South African, who has won 3 times on European Tour, impresses his mates at Kiawah Island, even if he has to pay for the privilege
KIAWAH ISLAND, S.C. – Tuesday at Kiawah Island Resort’s Ocean Course was a typical for many of this week’s PGA Championship contestants. They hit balls on the driving range, practiced putting on the slick Paspalum greens and then played nine or perhaps 18 holes at Pete Dye’s diabolical masterpiece along the Atlantic Ocean.
A normal day for many of the players, but not for Garrick Higgo.
For the 22-year-old South African, Tuesday proved to be much bigger than a routine day before a golf tournament. It was more of a day of firsts. The 103rd PGA is his first major-championship appearance, and an early-week practice session represented his first round with major champions Louis Oosthuizen and Charl Schwartzel, both fellow South Africans.
Ranked No. 51 in the world, the left-handed Higgo was invited to the PGA Championship because he had won twice in a recent three-tournament stretch on the European Tour. Higgo has won three times on the European Tour in the past nine months: 2020 Portugal Open before two victories in three weeks in Spain’s Canary Islands, at the Gran Canaria Lopesan Open and the Canary Islands Championship.
“I’ll make a bold statement,” Schwartzel, the 2011 Masters champion, said after only one round with Higgo. “I think he is South Africa’s next major champion. He’s young; he’s really strong; he hits the ball farther than us, and I’d say he’s keeping up with the youth.”
Higgo was asked to play with Oosthuizen and Schwartzel when Oosthuizen, the 2010 British Open champion, texted last week with an invitation for a game with fellow South African George Coetzee. When Coetzee awoke early because of jet lag, he decided to stay up and play an early practice round, making Dean Burmester, a fellow South African and a recent winner of the European Tour’s Tenerife Open, the fourth man in the group and Higgo’s partner.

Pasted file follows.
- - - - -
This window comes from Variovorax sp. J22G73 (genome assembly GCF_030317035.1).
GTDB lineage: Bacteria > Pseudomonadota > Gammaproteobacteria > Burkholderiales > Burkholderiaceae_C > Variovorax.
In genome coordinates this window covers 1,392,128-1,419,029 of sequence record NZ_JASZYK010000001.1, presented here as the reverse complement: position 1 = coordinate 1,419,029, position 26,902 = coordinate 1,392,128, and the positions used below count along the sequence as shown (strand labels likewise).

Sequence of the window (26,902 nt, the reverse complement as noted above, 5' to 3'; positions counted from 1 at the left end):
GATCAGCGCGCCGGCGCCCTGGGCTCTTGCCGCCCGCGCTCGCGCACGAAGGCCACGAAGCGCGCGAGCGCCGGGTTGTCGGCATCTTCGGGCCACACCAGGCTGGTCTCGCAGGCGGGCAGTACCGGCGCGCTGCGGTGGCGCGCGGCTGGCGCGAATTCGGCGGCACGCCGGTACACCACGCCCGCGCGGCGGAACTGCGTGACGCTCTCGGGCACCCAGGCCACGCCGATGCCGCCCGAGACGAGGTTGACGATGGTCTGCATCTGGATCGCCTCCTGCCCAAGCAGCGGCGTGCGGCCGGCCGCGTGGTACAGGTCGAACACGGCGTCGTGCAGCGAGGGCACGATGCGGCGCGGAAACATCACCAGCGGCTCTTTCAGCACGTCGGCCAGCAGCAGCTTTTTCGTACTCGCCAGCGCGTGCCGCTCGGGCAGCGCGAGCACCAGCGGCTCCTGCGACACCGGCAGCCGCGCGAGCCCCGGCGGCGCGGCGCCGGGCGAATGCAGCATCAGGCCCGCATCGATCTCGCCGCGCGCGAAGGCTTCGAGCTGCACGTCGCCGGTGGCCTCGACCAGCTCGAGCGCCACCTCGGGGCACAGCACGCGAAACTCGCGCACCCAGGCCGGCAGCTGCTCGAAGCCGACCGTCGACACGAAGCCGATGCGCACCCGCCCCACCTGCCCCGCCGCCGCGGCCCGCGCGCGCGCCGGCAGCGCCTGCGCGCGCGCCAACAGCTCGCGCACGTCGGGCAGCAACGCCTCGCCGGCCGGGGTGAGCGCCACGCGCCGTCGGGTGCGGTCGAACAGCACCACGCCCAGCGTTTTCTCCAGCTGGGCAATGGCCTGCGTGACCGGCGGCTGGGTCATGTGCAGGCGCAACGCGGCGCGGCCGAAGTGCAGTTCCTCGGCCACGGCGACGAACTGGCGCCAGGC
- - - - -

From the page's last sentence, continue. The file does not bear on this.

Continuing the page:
When they got to the first tee, Burmester let a little something slip about Higgo.
“Dean said, ‘Garrick hasn’t won a social game yet’,” Oosthuizen said with a smile. “He’s losing all the social games, but then on Sunday he wins.”
Over the 18 holes, Higgo said he got a lot of good tips from Schwartzel, including how to play shots around the greens. More importantly, the advice about career and how to go about being a professional will pay bigger dividends during his career.
“I know from experience that when you’re that good, everybody wants to give you advice, and it’s not a bad thing,” Schwartzel said of his discussion with Higgo. “It’s fine; you must listen to it. But at the end of the day, he’s the one that’s got the talent, and he’s the one that knows how to use it. He’s won, and he’s got to do it his way.”
In his first-ever news conference Wednesday, Higgo clearly was poised and seemed to have his head firmly on his shoulders, which Oosthuizen and Schwartzel noticed from their round with him.
Born in Johannesburg, Higgo decided at an early age to forgo cricket and rugby for golf. He utilized the South African national golf system, which has been supported by Ernie Els, Oosthuizen and Schwartzel.
In his teen years, Higgo traveled all over the world playing amateur golf, including the British Amateur and U.S. Amateur, before heading to UNLV for college golf. He turned professional in 2019 after two years.
“Golf RSA has done a good job in South Africa with their events and bringing us over to Europe, and obviously the guys that decided on their own to come to the U.S. and pursued golf this side, that's a brave move,” Higgo said about the 11 South African in the field this week. “I just think all the South Africans love golf, and we love winning and we love to compete. So, I think that's a strength we all share.”
Oosthuizen and Schwartzel defeated Higgo and Burmester, 5 and 3, keeping Higgo’s record intact.
“We won the game, won the second press and the third press,” Schwartzel said with a laugh. “I said to them, Welcome to America.”
Still laughing, Schwartzel added, “You’ve got to use the banter while you can, because they are going to be good players.”
And the information Schwartzel learned from the first tee about Higgo? “Now that I know that information, I’m going to play him every Tuesday.”
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